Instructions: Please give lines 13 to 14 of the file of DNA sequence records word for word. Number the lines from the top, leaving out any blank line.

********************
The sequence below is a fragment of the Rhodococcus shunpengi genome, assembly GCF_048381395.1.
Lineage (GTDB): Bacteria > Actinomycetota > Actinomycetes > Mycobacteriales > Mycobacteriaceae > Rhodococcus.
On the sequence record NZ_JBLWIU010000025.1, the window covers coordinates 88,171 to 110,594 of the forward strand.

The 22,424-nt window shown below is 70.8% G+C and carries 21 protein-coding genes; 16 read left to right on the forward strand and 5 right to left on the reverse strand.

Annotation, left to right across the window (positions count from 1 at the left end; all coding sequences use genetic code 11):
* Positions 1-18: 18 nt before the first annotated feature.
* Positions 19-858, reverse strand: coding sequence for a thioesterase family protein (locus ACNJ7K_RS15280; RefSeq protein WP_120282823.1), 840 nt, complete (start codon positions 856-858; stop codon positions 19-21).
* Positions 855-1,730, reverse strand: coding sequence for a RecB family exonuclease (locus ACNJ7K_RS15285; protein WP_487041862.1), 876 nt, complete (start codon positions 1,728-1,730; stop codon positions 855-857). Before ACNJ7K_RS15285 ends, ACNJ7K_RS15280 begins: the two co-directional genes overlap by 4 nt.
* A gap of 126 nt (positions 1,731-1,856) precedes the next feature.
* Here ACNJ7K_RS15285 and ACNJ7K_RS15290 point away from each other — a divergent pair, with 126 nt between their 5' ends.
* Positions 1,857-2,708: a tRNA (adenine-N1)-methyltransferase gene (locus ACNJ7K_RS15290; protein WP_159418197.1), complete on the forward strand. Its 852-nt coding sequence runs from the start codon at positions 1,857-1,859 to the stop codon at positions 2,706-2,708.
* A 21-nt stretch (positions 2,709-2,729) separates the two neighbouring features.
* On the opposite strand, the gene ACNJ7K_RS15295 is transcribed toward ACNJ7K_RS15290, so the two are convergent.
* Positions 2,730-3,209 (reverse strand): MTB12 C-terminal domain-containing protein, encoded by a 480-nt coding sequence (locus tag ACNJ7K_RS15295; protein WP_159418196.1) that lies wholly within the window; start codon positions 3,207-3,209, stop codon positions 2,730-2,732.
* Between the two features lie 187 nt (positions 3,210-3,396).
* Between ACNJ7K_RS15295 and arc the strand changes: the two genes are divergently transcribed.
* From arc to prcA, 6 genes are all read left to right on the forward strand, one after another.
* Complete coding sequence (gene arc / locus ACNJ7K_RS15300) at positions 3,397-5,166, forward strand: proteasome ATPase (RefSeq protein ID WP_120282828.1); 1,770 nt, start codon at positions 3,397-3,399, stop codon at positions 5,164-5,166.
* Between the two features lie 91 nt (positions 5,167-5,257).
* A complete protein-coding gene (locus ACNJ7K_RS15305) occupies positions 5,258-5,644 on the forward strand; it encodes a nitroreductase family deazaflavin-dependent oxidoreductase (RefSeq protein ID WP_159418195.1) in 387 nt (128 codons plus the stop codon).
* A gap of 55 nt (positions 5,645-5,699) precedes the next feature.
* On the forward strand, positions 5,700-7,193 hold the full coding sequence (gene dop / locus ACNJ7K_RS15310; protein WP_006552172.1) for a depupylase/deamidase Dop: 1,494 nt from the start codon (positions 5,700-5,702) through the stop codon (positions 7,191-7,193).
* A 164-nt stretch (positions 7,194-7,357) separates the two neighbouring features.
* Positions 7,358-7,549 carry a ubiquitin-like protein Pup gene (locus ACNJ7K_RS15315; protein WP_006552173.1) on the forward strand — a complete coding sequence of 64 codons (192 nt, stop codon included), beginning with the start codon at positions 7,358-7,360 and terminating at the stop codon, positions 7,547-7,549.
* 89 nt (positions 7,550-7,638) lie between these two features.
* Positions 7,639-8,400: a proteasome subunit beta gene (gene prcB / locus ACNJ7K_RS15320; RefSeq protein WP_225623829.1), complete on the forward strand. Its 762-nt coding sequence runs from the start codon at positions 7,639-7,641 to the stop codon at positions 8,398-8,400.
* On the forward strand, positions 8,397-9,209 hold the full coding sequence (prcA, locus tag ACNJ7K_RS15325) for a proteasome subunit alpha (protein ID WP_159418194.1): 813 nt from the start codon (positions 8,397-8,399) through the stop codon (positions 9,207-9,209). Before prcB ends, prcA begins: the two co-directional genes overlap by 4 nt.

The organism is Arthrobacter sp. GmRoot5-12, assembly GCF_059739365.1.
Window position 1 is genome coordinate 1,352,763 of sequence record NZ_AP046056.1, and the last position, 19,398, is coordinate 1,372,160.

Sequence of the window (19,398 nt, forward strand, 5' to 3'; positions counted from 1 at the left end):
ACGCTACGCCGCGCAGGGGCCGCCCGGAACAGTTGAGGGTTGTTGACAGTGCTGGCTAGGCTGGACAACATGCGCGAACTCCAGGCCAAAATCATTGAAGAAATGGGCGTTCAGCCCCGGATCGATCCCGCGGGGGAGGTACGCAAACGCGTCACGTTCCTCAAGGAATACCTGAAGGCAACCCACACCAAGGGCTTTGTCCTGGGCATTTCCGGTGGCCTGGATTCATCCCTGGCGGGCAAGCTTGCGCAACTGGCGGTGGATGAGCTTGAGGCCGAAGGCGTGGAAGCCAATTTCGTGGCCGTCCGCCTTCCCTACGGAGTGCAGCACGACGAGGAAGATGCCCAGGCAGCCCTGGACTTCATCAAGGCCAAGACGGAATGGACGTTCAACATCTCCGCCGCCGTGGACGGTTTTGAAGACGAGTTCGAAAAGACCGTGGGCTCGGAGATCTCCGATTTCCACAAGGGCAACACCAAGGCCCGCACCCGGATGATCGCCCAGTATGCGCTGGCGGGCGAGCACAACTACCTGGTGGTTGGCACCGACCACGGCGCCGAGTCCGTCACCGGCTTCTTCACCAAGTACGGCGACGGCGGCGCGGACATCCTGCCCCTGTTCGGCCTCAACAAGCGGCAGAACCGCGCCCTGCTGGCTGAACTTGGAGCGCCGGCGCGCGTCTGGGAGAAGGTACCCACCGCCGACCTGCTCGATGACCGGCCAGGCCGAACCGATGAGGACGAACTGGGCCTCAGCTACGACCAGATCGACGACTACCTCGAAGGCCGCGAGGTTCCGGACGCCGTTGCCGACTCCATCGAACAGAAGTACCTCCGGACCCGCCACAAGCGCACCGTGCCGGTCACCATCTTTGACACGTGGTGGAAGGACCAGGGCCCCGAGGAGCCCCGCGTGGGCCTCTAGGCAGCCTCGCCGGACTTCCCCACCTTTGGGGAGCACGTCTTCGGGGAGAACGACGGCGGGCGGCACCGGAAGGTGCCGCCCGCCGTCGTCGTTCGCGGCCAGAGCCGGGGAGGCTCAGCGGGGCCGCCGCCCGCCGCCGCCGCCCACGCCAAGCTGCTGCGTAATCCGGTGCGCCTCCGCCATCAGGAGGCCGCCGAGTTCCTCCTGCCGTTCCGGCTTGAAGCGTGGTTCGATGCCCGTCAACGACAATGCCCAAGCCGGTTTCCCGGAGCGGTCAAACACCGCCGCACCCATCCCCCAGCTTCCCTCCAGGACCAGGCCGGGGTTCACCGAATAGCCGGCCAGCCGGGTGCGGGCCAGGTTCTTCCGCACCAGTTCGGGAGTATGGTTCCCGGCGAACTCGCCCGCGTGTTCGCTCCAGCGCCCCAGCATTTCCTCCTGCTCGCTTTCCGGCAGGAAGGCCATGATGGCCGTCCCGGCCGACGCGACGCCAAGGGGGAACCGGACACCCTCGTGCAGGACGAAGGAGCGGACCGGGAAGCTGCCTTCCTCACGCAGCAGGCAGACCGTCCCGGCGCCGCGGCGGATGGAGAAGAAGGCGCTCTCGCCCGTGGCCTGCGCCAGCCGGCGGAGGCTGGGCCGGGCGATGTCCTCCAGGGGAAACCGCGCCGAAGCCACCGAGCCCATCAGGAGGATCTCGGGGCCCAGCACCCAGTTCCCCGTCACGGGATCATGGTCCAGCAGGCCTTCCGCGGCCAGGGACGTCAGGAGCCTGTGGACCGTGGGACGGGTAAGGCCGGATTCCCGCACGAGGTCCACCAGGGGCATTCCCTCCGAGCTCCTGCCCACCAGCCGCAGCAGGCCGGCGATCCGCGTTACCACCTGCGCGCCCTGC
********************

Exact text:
* On the opposite strand, the gene ACNJ7K_RS15295 is transcribed toward ACNJ7K_RS15290, so the two are convergent.
* Positions 2,730-3,209 (reverse strand): MTB12 C-terminal domain-containing protein, encoded by a 480-nt coding sequence (locus tag ACNJ7K_RS15295; protein WP_159418196.1) that lies wholly within the window; start codon positions 3,207-3,209, stop codon positions 2,730-2,732.